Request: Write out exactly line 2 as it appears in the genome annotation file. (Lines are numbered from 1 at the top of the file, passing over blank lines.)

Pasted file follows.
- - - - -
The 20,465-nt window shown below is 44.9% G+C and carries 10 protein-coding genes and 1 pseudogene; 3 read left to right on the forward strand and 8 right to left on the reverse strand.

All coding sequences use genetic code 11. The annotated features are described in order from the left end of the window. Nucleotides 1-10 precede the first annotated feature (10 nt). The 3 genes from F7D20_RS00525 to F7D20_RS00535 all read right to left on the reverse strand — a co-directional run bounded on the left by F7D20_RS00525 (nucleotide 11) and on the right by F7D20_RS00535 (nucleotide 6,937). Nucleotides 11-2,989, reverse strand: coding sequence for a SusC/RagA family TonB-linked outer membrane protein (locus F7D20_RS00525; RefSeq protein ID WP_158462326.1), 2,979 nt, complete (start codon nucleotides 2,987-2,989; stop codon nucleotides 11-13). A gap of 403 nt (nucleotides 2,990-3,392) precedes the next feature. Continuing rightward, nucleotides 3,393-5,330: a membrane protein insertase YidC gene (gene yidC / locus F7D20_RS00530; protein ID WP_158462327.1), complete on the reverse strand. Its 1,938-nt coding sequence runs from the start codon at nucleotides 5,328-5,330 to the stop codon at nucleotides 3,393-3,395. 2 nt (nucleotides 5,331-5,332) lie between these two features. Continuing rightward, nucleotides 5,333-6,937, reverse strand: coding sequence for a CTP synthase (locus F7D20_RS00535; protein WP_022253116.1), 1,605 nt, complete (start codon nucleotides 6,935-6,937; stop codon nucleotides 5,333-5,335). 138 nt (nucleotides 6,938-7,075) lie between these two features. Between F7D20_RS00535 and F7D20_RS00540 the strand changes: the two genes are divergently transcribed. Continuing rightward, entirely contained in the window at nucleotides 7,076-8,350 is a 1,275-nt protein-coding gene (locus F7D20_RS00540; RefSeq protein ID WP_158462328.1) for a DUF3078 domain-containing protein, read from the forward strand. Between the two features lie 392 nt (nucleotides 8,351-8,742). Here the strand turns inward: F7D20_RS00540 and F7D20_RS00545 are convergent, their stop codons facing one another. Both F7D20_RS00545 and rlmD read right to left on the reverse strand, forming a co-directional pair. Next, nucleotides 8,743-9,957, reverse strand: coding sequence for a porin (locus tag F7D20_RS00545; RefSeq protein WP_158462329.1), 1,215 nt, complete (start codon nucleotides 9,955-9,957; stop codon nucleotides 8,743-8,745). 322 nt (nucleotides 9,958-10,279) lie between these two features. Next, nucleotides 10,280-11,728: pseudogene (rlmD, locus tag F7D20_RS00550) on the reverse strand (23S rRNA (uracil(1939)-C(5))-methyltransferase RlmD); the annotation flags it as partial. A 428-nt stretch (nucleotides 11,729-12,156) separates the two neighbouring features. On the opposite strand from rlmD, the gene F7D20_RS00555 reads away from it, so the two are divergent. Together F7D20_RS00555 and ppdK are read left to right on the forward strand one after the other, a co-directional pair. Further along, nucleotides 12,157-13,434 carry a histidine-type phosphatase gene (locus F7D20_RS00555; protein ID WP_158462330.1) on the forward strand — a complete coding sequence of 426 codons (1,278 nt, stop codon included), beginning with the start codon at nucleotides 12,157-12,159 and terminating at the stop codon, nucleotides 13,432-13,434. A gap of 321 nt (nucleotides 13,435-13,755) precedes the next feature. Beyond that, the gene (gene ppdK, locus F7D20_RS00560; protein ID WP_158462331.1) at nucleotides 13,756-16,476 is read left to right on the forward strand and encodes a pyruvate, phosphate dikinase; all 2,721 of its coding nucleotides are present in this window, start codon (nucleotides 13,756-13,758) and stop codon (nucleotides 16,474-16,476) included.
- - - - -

All coding sequences use genetic code 11. The annotated features are described in order from the left end of the window. Nucleotides 1-10 precede the first annotated feature (10 nt). The 3 genes from F7D20_RS00525 to F7D20_RS00535 all read right to left on the reverse strand — a co-directional run bounded on the left by F7D20_RS00525 (nucleotide 11) and on the right by F7D20_RS00535 (nucleotide 6,937). Nucleotides 11-2,989, reverse strand: coding sequence for a SusC/RagA family TonB-linked outer membrane protein (locus F7D20_RS00525; RefSeq protein ID WP_158462326.1), 2,979 nt, complete (start codon nucleotides 2,987-2,989; stop codon nucleotides 11-13). A gap of 403 nt (nucleotides 2,990-3,392) precedes the next feature. Continuing rightward, nucleotides 3,393-5,330: a membrane protein insertase YidC gene (gene yidC / locus F7D20_RS00530; protein ID WP_158462327.1), complete on the reverse strand. Its 1,938-nt coding sequence runs from the start codon at nucleotides 5,328-5,330 to the stop codon at nucleotides 3,393-3,395. 2 nt (nucleotides 5,331-5,332) lie between these two features. Continuing rightward, nucleotides 5,333-6,937, reverse strand: coding sequence for a CTP synthase (locus F7D20_RS00535; protein WP_022253116.1), 1,605 nt, complete (start codon nucleotides 6,935-6,937; stop codon nucleotides 5,333-5,335). 138 nt (nucleotides 6,938-7,075) lie between these two features. Between F7D20_RS00535 and F7D20_RS00540 the strand changes: the two genes are divergently transcribed. Continuing rightward, entirely contained in the window at nucleotides 7,076-8,350 is a 1,275-nt protein-coding gene (locus F7D20_RS00540; RefSeq protein ID WP_158462328.1) for a DUF3078 domain-containing protein, read from the forward strand. Between the two features lie 392 nt (nucleotides 8,351-8,742). Here the strand turns inward: F7D20_RS00540 and F7D20_RS00545 are convergent, their stop codons facing one another. Both F7D20_RS00545 and rlmD read right to left on the reverse strand, forming a co-directional pair. Next, nucleotides 8,743-9,957, reverse strand: coding sequence for a porin (locus tag F7D20_RS00545; RefSeq protein WP_158462329.1), 1,215 nt, complete (start codon nucleotides 9,955-9,957; stop codon nucleotides 8,743-8,745). 322 nt (nucleotides 9,958-10,279) lie between these two features. Next, nucleotides 10,280-11,728: pseudogene (rlmD, locus tag F7D20_RS00550) on the reverse strand (23S rRNA (uracil(1939)-C(5))-methyltransferase RlmD); the annotation flags it as partial. A 428-nt stretch (nucleotides 11,729-12,156) separates the two neighbouring features. On the opposite strand from rlmD, the gene F7D20_RS00555 reads away from it, so the two are divergent. Together F7D20_RS00555 and ppdK are read left to right on the forward strand one after the other, a co-directional pair. Further along, nucleotides 12,157-13,434 carry a histidine-type phosphatase gene (locus F7D20_RS00555; protein ID WP_158462330.1) on the forward strand — a complete coding sequence of 426 codons (1,278 nt, stop codon included), beginning with the start codon at nucleotides 12,157-12,159 and terminating at the stop codon, nucleotides 13,432-13,434. A gap of 321 nt (nucleotides 13,435-13,755) precedes the next feature. Beyond that, the gene (gene ppdK, locus F7D20_RS00560; protein ID WP_158462331.1) at nucleotides 13,756-16,476 is read left to right on the forward strand and encodes a pyruvate, phosphate dikinase; all 2,721 of its coding nucleotides are present in this window, start codon (nucleotides 13,756-13,758) and stop codon (nucleotides 16,474-16,476) included.